Excerpts from Jim Conrad's
Naturalist Newsletter


from the November 22, 2015 Newsletter issued from Hacienda Chichen Resort beside Chichén Itzá Ruins, central Yucatán, MÉXICO

Having finished my jog, built a campfire for hot water, and set myself to eating a steaming bowl of oatmeal with banana, with a bit of Maseca corn-flour thrown in for thickening, about an hour before dawn something thumb-sized with wings sounding like crinkling cellophane started bouncing against my left ear, then flew around my head to the right ear, and returned the left, before settling on the wood pole below the coil-shaped, super-efficient Tecno Lite light bulb dangling above my desk. It was a moth, having entered through the hut's open door and apparently confusing the light's reflection on my bald head for the Moon.

With its large size, swooped-back wings and thick body, it was obviously a sphinx moth, as you can see in the above flash-assisted photo.

Last year in Texas we saw a moth, the Titan Sphinx, that was so similar that at first I didn't bother to take the above picture. You can compare our oatmeal moth with the Texas one at http://www.backyardnature.net/n/a/aellopos.htm.

As I chewed the oatmeal, however, the moth just sat there at eyeball level, and I began to think how pleased volunteer identifier Bea in Ontario would be to have a moth to ID during Ontario's mothless November days, so I took the picture and sent it off.

Bea quickly replied that, yes, this Yucatan moth does look like the Texas one, but it's not quite identical. It's even in the same genus, Aellopos, but it's the Clavipes Sphinx, not the Titan Sphinx. It's AELLOPOS CLAVIPES.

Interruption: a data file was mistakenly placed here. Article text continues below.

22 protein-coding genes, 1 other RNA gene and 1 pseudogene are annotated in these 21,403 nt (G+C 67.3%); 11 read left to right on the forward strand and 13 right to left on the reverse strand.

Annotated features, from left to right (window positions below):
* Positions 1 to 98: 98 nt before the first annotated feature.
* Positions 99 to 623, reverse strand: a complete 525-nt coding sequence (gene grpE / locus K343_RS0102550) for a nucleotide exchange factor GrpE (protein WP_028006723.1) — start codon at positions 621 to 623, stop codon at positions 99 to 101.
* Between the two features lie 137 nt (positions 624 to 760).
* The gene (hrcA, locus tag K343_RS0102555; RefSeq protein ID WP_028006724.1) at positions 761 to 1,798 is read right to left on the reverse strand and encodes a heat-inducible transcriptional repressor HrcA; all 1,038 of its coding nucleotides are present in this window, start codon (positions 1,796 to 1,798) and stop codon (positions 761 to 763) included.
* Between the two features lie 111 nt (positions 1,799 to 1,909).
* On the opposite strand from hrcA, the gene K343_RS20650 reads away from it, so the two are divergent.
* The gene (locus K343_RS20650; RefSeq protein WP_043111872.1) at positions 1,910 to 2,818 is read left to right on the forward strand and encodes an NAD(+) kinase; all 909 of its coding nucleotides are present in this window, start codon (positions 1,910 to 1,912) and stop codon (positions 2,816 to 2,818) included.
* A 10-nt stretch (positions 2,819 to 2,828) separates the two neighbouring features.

"A variation on the sphinx moth theme," she reminded me to say in the Newsletter...

So, the Clavipes Sphinx ranges from Venezuela up through Central America and Mexico into California, Arizona and Texas. The larvae feed on various members of the Madder or Gardenia Family, the Rubiaceae, of which we have several species in our area, such as the very common Scarlet Bush, various species of buttonweed and planted Noni trees.

In our photograph, notice the long hairs at the tip of the moth's abdomen. Such hairs also were present on our Texas Titan moth. Back then we learned that such tufts of hair are known as hair-pencils, and that the hairs can be spread to provide more surface area to the air. Upon being spread, pheromones, or sexual hormones, are released from the moth's rear end. Both males and females have them. On our Titan Sphinx page I wrote:

"Not all moths bear hair-pencils but the males of species that do may use their hair-pencils to sprinkle pheromones right onto the female's antennae. This appears to have such an overwhelming effect on the female that not only is she roused sexually but also she becomes incapable of flying away. In certain lepidopterous species the pheromones thus sprinkled also keep other males away."